In what has been billed as a historic development, Tajikistan will later this month start stemming the flow of the Vakhsh River as part of construction work on the Rogun mega-dam.
Moscow-based ferghana.ru has reported, citing a source in Tajikistan’s energy sector, that a ceremony to begin diverting the river will be attended by President Emomali Rahmon on October 29.
Construction duties on Rogun were earlier this year assigned to Italian company Salini Impregilo. It is estimated that the project will cost $3.9 billion to complete, although it is far from clear where Dushanbe is to source such a vast quantity of funds.
The website cites energy industry insiders as saying that work on the Vakhsh River will not affect existing hydroelectric facilities downstream.
Salini Impregilo explained the purpose of diverting the Vakhsh — as well as how it will be done — in its project page on Rogun.
“The diversion of the Vakhsh River … will be done with confluence of two diversion tunnels in a mountainside in order to keep the foundations of the dam dry. It is a very complex task that, because of the strength of the river, will only be able to be done during the winter months when the mountains are covered in snow and the water level is lower,” the company said on its website.
The project is broken down into four components, with the most expensive one involving the building of a 335-meter-high rockfill dam — the tallest in the world — which will entail costs of around $1.95 billion.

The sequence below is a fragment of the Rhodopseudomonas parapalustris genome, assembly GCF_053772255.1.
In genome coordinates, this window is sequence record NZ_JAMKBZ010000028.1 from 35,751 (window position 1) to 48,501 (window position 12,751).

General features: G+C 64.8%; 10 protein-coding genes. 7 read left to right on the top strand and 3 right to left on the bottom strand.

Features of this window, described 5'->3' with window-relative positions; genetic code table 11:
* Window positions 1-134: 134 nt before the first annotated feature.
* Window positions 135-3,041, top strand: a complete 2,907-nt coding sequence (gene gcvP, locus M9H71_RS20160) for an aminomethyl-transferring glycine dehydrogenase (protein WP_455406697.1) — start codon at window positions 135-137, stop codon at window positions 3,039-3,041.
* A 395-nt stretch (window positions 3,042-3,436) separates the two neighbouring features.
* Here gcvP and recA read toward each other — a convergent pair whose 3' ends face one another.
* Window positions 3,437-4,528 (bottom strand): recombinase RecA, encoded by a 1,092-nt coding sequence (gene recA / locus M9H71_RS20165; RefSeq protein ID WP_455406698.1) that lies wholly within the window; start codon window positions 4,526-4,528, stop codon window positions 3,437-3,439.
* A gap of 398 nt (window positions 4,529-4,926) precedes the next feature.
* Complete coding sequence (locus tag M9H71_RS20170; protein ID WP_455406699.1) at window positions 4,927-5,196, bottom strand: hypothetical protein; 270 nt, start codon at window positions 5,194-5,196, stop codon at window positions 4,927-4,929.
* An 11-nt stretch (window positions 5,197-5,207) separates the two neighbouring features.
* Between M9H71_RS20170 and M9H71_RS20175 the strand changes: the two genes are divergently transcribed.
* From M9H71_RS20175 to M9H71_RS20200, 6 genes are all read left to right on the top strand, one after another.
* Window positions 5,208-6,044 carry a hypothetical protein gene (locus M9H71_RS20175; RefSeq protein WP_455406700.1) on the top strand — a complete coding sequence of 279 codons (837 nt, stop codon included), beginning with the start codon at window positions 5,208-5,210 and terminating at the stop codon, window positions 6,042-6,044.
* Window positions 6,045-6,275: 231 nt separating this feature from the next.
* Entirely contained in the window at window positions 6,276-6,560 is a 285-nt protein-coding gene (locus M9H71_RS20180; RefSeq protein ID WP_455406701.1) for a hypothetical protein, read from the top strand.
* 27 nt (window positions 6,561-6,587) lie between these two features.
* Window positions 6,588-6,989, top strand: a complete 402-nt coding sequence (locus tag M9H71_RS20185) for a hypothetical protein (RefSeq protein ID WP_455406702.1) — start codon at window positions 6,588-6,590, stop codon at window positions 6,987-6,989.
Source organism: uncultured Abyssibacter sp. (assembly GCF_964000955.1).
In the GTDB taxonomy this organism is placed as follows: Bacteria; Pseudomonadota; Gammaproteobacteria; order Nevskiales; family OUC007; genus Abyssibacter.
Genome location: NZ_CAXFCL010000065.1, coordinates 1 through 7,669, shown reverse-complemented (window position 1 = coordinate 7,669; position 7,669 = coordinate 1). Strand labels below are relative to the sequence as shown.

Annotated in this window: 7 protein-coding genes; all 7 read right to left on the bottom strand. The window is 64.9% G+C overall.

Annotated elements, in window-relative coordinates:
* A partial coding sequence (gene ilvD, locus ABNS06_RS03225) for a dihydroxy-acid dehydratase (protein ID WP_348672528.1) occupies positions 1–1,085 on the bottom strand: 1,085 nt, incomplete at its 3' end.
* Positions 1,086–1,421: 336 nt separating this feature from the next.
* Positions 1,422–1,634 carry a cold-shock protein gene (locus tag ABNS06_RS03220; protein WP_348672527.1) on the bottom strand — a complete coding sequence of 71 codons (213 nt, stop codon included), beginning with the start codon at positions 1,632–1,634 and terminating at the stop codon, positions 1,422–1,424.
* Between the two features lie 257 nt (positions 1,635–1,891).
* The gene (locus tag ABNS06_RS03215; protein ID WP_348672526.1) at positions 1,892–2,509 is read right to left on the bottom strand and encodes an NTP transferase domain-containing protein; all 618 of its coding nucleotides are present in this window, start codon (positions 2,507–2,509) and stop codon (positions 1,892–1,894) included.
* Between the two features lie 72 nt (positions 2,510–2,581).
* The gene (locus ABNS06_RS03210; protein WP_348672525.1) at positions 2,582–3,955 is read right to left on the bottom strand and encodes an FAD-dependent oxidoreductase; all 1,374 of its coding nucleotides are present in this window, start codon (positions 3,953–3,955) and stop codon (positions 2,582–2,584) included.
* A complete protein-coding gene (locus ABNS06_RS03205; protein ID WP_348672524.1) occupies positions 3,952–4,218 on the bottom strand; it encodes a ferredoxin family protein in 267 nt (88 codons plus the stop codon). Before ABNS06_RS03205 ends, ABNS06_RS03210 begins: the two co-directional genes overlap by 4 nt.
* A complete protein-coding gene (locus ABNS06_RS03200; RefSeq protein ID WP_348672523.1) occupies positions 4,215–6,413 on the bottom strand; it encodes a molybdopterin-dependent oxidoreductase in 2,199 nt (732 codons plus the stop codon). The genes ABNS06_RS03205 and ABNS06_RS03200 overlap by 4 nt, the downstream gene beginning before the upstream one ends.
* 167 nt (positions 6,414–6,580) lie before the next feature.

Salini Impregilo boasts on its website of significant experience in major dam-building projects. One listed on its website is a €2.5 billion ($2.8 billion) hydroelectric plant in Ethiopia with an installed capacity of 2,200 megawatts. That is relatively small fry compared to Rogun, however, which is designed to incorporate six 600 megwatt turbines to make up for a colossal total installed capacity of 3,600 megawatts.
This latest anticipated development will serve as an interesting test case in neighboring Uzbekistan’s apparent desire to pursue a diplomatic entente with Tajikistan. Uzbekistan has for many years vociferously objected to Tajikistan’s plan to build a giant dam across the rivers that serve as sources of irrigation for its important agricultural sector.
But that the intransigent stance adopted by Tashkent may have softened somewhat following the recent death of Uzbekistan’s long-standing leader Islam Karimov.
A statement issued by Rahmon’s office following a visit to Dushanbe by Uzbek Foreign Minister Abdulaziz Komilov in late September hinted that the two nations are at least entertaining dialogue on the difficult water resources question.
“Water and energy, and transport and logistics, as well as issues the mutual [cross-border movement] of citizens were identified as areas requiring active constructive cooperation,” the statement read.